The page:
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Film tourism encompasses the interest, investment and influence that exported media products can contribute to cultural globalization, and subsequent visitation of a nation. The Korean Wave or Hallyu wave has been studied and commended for its rapid spread and growing popularity within Asia and more recently, on a more global scale. By comparing and contrasting the methods used by the Korean government to enhance Hallyu, with several trade deals made by the US government to support Hollywood, we can see how the effects of film tourism were directed towards modifying perspectives on Korean culture. A few consequences of making trade agreements with the US are also discussed, as these affected local film industries and global stereotyping through US cultural imperialism. Using peer-reviewed studies and primary sources, it can be said that the Korean Wave is a consequence of imitation of Hollywood practices. However, we can infer from similar successes in other nations, including New Zealand, that there are various reproducible methods to boost film tourism and influence national image.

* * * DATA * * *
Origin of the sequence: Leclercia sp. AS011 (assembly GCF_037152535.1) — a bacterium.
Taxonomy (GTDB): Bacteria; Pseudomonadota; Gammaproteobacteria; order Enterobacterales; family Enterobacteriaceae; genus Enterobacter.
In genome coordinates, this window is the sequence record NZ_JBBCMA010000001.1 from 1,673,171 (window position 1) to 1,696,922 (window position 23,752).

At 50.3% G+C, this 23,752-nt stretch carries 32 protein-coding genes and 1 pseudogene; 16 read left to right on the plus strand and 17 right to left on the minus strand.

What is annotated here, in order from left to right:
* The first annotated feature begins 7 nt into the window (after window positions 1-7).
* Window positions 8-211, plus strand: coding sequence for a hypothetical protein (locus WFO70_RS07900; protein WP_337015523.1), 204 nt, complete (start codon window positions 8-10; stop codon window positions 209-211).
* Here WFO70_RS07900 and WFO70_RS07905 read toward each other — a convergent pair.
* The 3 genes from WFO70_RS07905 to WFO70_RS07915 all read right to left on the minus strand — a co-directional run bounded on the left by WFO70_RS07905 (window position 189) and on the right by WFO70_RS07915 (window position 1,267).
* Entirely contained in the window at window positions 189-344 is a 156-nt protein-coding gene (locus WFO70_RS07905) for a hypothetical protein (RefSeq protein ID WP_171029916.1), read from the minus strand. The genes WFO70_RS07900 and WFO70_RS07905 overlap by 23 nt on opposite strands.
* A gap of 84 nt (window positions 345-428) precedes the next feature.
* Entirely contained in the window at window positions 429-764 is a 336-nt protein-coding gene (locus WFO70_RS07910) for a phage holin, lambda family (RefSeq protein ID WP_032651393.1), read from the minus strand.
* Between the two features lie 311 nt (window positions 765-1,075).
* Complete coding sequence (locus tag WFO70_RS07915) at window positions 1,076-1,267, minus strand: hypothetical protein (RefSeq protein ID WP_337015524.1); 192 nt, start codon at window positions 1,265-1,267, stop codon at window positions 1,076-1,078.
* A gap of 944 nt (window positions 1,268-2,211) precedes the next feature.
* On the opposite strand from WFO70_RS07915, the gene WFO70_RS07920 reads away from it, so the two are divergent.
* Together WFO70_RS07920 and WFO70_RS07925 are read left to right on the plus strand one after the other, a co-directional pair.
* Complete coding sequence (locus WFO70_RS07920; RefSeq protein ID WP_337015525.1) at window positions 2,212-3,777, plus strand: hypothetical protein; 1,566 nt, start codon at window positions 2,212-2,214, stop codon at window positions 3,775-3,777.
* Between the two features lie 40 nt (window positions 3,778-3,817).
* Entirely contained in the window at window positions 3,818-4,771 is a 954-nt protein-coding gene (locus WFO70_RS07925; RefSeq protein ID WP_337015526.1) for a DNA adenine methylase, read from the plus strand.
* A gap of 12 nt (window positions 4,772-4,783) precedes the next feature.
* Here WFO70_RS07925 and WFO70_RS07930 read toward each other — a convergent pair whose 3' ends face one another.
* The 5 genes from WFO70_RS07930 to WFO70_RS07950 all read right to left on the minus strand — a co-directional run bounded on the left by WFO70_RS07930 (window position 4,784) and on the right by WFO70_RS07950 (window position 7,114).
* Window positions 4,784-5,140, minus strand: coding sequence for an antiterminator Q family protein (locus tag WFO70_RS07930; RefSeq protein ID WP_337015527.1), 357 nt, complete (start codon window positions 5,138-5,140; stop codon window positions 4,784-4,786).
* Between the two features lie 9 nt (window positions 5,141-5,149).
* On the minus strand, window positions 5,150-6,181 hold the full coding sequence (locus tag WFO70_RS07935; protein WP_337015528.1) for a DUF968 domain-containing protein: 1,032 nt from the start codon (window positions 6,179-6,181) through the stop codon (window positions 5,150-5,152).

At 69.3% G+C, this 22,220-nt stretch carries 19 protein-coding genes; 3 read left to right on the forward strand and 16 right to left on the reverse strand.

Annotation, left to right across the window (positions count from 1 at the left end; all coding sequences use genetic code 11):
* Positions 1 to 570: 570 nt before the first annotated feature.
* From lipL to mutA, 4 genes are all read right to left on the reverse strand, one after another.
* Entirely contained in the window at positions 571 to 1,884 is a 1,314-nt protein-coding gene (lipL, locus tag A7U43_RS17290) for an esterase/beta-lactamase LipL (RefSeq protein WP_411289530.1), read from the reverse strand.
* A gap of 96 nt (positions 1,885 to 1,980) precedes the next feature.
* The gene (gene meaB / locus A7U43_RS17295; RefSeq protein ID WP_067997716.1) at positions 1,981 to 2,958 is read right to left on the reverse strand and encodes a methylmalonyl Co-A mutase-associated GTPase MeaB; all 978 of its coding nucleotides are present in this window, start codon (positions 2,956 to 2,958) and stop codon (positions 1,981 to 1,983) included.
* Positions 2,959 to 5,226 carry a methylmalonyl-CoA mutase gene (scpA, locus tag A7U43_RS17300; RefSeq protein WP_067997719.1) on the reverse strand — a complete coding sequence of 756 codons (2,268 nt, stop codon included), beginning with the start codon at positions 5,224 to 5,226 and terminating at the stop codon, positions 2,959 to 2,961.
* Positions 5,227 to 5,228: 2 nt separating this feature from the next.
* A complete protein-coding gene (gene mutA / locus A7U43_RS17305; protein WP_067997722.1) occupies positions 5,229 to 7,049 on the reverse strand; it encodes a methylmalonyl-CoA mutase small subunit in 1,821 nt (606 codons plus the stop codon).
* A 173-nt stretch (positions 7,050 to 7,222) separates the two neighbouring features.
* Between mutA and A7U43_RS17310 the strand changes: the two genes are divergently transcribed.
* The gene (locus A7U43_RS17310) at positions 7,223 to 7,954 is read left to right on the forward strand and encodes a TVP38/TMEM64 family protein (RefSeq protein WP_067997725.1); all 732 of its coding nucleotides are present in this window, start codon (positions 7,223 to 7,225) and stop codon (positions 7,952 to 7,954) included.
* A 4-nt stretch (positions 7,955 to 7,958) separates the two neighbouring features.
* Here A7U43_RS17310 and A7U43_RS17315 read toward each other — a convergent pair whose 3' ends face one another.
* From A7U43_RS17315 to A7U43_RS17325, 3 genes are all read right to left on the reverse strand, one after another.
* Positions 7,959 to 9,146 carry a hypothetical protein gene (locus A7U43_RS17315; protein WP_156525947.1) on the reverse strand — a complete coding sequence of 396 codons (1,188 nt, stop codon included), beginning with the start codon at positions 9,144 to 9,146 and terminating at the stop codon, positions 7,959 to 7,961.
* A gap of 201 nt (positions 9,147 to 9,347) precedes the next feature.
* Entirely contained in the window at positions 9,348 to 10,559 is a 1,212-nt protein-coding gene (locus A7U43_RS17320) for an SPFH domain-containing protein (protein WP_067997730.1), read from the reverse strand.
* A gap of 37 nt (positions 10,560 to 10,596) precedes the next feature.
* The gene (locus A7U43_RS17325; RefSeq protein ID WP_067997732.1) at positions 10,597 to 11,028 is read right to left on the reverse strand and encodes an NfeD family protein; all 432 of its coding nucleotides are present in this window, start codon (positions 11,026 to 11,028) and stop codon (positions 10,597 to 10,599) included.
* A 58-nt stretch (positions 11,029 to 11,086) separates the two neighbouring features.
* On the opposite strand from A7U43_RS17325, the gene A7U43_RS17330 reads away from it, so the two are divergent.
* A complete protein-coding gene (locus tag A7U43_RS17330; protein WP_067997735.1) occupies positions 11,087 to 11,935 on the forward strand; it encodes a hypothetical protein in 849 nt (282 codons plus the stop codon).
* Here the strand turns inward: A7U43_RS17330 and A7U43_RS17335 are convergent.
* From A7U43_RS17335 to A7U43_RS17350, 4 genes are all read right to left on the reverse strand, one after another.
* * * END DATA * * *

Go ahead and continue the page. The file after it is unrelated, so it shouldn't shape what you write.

Publication Date


Subject Major(s)



Hallyu, Korean Wave, Government, Film Tourism, Free Trade Agreements, US, Culture, Media, Stereotype, Portrayals


Asian Studies | Other Film and Media Studies | Other International and Area Studies | Recreation, Parks and Tourism Administration | Sociology of Culture | Television | Tourism

Current Academic Year


Faculty Advisor/Mentor

Tara M. Dacey


© The Author(s)

Film Tourism and Expectation: Using the Hallyu Wave to Model How Governments and Media Exports Influence National Image